What would you do if someone from the University of Hawaii said, “Hey, we’ve discovered that Earth isn’t where we thought it was, that it’s actually in a supercluster of galaxies and this cluster is like 100 times bigger than we originally thought and we need a name for this thing and can you name it?” Where would you even begin?
But since David Nawa‘a Napoleon—the chair of languages, linguistics and literature and professor of Hawaiian language at Kapiolani Community College—is used to naming things, he just took it in stride.
“You know, I didn’t think much of it. [...] I just feel that it was more my kuleana to the area that I’m working in that I name it and was given the opportunity to create these names. That it was my responsibility to the land, the sky, to native Hawaiian people to show that, should an opportunity come up, we need to do something.”
But naming programs at KCC is a little different than naming something containing the mass of 100 million billion suns. So what did that feel like? And how did he come up with the name heard ’round the universe: Laniakea?
PROFESSOR NAPOLEON: I kind of just worked with being native Hawaiian, knowing that there’s something bigger and greater besides just us and the islands we live on. But I wasn’t given that much information; they had a name they were tossing around, “aina nunui.” And I’m thinking, no. That isn’t good. It just means “big land.”
But I replied the same day.
It’s not too difficult, when you really gaze up in the sky. I know I did go outside. Just being outside and, I don’t know, I really think there’s just a lot of other people—my ancestors, for example, who’ve passed it on. When it’s something big and you ask for help in naming something, they’re usually always willing to appear or to give you an idea of what it should be named. I always have opportunities to name things, and I tell them, I’m just the hand that holds the pen and writes it down, it’s really not me. It’s just my ancestors that give me — I see myself as a medium to ask and get what I need.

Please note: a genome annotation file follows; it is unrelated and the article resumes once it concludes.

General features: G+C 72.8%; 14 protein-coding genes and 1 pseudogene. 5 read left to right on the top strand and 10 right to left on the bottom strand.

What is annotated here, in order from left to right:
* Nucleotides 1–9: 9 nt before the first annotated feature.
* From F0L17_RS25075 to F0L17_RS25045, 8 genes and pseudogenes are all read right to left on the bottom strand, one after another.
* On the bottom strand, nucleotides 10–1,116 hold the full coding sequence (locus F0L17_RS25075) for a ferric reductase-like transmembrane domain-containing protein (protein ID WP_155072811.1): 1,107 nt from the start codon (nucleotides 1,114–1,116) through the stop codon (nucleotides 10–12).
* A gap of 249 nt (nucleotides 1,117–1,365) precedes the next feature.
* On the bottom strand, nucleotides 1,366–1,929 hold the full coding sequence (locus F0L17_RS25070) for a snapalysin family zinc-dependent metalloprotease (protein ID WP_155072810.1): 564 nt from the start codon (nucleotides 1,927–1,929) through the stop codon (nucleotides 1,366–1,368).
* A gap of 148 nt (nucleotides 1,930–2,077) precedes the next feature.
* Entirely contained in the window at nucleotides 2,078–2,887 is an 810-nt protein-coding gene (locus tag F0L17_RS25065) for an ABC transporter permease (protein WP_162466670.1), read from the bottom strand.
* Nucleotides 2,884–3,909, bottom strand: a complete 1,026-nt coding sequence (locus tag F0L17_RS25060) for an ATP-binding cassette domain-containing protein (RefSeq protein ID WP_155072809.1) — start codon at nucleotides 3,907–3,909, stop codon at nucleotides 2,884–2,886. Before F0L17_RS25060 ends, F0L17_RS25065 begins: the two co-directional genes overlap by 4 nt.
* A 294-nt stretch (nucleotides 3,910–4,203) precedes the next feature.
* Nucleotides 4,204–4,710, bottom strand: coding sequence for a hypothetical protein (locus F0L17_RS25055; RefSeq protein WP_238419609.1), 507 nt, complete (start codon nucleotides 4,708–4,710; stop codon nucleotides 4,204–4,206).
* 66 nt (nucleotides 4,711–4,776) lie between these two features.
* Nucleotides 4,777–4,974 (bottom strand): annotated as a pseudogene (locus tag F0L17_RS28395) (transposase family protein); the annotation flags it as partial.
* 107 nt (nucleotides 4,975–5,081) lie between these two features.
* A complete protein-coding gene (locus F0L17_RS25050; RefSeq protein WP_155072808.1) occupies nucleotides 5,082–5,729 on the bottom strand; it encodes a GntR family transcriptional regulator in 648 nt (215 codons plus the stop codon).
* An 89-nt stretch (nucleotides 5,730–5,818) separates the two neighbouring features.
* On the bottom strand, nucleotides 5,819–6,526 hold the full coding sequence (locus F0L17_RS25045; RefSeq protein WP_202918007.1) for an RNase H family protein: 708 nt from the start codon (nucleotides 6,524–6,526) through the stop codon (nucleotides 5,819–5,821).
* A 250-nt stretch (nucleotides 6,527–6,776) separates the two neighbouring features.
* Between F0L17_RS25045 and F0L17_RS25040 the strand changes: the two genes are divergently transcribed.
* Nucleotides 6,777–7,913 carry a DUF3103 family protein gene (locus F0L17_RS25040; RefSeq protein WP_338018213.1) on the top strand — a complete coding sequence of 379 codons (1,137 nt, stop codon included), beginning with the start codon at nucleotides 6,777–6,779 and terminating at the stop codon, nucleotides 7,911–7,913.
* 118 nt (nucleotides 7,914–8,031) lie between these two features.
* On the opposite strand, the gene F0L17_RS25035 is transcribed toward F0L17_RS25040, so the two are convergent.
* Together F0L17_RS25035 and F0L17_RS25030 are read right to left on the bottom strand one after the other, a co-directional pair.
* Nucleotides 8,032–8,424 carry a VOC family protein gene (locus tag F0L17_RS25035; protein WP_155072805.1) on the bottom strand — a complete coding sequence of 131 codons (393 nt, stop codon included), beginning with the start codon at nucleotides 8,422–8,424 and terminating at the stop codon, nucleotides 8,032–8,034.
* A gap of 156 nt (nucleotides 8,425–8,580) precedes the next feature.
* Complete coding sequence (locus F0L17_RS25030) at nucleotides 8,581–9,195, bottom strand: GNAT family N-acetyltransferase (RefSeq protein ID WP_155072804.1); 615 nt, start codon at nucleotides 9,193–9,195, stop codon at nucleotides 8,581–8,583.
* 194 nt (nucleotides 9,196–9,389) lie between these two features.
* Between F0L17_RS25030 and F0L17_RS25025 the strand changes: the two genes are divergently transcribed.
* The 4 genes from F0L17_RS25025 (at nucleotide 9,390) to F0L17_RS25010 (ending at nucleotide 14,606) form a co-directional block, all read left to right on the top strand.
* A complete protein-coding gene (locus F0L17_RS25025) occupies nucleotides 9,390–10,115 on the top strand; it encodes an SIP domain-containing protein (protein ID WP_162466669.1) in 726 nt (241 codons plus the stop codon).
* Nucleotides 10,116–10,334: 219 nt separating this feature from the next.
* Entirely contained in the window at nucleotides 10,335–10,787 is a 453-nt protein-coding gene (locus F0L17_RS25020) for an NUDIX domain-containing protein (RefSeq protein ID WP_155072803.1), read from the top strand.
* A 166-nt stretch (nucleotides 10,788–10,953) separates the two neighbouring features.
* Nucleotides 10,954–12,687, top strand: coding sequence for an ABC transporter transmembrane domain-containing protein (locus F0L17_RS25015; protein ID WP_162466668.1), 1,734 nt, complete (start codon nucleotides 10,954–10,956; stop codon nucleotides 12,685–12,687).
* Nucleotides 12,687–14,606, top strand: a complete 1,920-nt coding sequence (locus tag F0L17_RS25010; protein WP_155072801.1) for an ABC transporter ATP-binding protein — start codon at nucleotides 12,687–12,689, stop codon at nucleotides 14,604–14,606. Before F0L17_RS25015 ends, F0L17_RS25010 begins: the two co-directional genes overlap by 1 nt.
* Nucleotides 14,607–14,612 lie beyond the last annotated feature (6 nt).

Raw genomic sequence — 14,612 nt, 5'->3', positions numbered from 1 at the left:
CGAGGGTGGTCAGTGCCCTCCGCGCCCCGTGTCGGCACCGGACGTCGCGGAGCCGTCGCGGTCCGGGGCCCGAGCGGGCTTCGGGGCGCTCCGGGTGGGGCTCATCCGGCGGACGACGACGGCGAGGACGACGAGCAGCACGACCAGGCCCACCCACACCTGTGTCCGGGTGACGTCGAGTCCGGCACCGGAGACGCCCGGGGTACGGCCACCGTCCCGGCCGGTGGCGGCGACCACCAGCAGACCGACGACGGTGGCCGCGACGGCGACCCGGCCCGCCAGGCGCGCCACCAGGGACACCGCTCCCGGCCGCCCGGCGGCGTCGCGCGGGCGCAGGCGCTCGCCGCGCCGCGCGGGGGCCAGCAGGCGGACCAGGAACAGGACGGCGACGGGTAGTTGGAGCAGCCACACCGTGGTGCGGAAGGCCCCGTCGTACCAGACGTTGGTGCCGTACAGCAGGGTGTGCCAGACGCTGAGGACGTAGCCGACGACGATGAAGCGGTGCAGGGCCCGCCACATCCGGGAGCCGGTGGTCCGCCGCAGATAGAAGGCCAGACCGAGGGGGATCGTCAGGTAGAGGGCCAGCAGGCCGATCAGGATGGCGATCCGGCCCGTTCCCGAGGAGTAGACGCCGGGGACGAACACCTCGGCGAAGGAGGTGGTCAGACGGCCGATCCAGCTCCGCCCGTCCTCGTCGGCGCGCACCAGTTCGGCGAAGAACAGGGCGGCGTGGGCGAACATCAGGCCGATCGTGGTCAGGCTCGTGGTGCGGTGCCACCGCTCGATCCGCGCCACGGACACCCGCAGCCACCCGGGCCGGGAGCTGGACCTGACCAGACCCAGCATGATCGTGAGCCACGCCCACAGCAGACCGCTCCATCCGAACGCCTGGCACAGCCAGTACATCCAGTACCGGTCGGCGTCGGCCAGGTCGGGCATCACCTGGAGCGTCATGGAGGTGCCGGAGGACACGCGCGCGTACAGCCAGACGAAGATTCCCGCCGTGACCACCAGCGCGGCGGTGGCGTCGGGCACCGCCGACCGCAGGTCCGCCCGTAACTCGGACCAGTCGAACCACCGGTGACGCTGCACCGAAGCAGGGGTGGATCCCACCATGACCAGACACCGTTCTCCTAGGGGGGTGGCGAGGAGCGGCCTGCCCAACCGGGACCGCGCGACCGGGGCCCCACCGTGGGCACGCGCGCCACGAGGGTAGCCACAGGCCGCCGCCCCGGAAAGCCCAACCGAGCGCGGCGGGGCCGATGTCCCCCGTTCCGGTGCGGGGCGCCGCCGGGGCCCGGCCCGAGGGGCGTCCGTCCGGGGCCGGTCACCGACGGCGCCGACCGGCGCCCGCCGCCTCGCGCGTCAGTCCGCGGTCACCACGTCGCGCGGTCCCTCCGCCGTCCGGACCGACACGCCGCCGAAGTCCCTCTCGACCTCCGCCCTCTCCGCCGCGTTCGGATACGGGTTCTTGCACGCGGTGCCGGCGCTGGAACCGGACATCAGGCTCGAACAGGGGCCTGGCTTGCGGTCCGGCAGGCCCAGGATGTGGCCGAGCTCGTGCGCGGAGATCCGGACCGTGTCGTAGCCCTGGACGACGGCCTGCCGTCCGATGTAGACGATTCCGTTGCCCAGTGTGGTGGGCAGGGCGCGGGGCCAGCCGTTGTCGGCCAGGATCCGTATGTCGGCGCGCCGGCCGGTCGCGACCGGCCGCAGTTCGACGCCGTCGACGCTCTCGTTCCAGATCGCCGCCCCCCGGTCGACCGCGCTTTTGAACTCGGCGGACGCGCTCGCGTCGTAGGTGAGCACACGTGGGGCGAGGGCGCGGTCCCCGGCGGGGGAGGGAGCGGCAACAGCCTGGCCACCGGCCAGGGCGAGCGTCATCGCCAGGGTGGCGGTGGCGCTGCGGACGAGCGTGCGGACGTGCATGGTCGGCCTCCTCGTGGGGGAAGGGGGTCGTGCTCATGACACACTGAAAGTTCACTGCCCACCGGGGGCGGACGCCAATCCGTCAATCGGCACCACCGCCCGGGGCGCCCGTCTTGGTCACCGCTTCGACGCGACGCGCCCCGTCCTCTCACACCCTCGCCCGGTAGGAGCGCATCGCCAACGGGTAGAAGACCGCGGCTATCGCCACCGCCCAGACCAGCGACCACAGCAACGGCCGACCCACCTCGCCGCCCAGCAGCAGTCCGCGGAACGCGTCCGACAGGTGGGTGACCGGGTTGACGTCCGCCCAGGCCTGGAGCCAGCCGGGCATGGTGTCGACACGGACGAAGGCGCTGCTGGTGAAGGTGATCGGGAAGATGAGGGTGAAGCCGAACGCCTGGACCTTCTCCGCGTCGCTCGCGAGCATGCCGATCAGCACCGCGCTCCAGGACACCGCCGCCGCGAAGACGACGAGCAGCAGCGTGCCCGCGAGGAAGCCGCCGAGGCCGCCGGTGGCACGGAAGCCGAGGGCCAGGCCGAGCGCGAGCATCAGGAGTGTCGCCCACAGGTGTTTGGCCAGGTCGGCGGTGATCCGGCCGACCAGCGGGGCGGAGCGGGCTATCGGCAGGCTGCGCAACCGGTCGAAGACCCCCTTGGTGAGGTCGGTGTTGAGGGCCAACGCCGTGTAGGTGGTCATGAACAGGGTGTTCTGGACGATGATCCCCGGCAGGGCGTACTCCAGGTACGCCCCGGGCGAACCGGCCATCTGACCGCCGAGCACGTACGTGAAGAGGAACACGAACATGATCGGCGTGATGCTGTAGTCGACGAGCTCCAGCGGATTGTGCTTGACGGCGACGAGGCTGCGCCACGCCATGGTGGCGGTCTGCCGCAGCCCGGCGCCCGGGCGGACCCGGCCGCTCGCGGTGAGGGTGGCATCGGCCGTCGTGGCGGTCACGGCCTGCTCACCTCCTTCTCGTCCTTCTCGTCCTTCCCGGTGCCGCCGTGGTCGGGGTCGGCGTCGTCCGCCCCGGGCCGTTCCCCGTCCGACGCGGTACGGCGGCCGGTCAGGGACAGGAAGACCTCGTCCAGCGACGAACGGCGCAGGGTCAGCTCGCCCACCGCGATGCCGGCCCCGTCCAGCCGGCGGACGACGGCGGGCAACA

What’s my preferred definition of Laniakea? It’s so difficult, because there are so many meanings to it. When I see the name, I really think of sky father being the supreme ruler. In the sense that “lani,” even though it does mean heaven it also means chief. And “akea” references Wakea, the sky father. He’s really the one guiding us, as people who just live on the Earth, and with the movement of the stars, really shows us the way to where we need to go, where we’re going.
When the news came out, I was thinking of all the people on Hokulea, of how they’re constantly gazing up at the heavens and trying to navigate their way around the world. It’s really a great sign that it came out at this time, specifically because they’re really looking up at Laniakea and traversing the world on a canoe in the middle of the ocean and traveling.
But today, when I googled it, I was thinking, OK laniakea. What’s happening. The thing that used to pop up on google was the street, or Laniakea, the beach on the north shore. Today when I googled it, the entire page was just about the supercluster of galaxies, and I thought, holy crap. I really didn’t think it was that big of a thing until I googled it. And I just kind of freaked out a little bit. But you know, it is truly an honor.
It’s just my little sweet potato added to the potluck we have everyday.
FYI, here’s what Professor Napoleon just named: